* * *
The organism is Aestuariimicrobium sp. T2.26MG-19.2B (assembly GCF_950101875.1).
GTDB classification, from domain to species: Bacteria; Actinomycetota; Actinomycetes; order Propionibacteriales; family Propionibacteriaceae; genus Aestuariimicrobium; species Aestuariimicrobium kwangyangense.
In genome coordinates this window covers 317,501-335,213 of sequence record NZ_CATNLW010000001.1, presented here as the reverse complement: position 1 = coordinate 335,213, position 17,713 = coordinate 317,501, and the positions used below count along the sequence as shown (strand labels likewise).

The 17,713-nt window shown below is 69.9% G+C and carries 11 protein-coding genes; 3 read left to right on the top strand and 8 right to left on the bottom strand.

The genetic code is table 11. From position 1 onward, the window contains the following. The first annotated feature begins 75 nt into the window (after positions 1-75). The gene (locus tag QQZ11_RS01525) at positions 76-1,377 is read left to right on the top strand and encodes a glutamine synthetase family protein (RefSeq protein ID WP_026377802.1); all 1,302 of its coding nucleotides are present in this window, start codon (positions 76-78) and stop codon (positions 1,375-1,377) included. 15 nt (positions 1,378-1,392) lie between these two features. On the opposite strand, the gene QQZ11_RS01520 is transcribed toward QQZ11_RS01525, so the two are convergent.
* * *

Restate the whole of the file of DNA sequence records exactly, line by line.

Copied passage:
The organism is Aestuariimicrobium sp. T2.26MG-19.2B (assembly GCF_950101875.1).
GTDB classification, from domain to species: Bacteria; Actinomycetota; Actinomycetes; order Propionibacteriales; family Propionibacteriaceae; genus Aestuariimicrobium; species Aestuariimicrobium kwangyangense.
In genome coordinates this window covers 317,501-335,213 of sequence record NZ_CATNLW010000001.1, presented here as the reverse complement: position 1 = coordinate 335,213, position 17,713 = coordinate 317,501, and the positions used below count along the sequence as shown (strand labels likewise).

The 17,713-nt window shown below is 69.9% G+C and carries 11 protein-coding genes; 3 read left to right on the top strand and 8 right to left on the bottom strand.

The genetic code is table 11. From position 1 onward, the window contains the following. The first annotated feature begins 75 nt into the window (after positions 1-75). The gene (locus tag QQZ11_RS01525) at positions 76-1,377 is read left to right on the top strand and encodes a glutamine synthetase family protein (RefSeq protein ID WP_026377802.1); all 1,302 of its coding nucleotides are present in this window, start codon (positions 76-78) and stop codon (positions 1,375-1,377) included. 15 nt (positions 1,378-1,392) lie between these two features. On the opposite strand, the gene QQZ11_RS01520 is transcribed toward QQZ11_RS01525, so the two are convergent.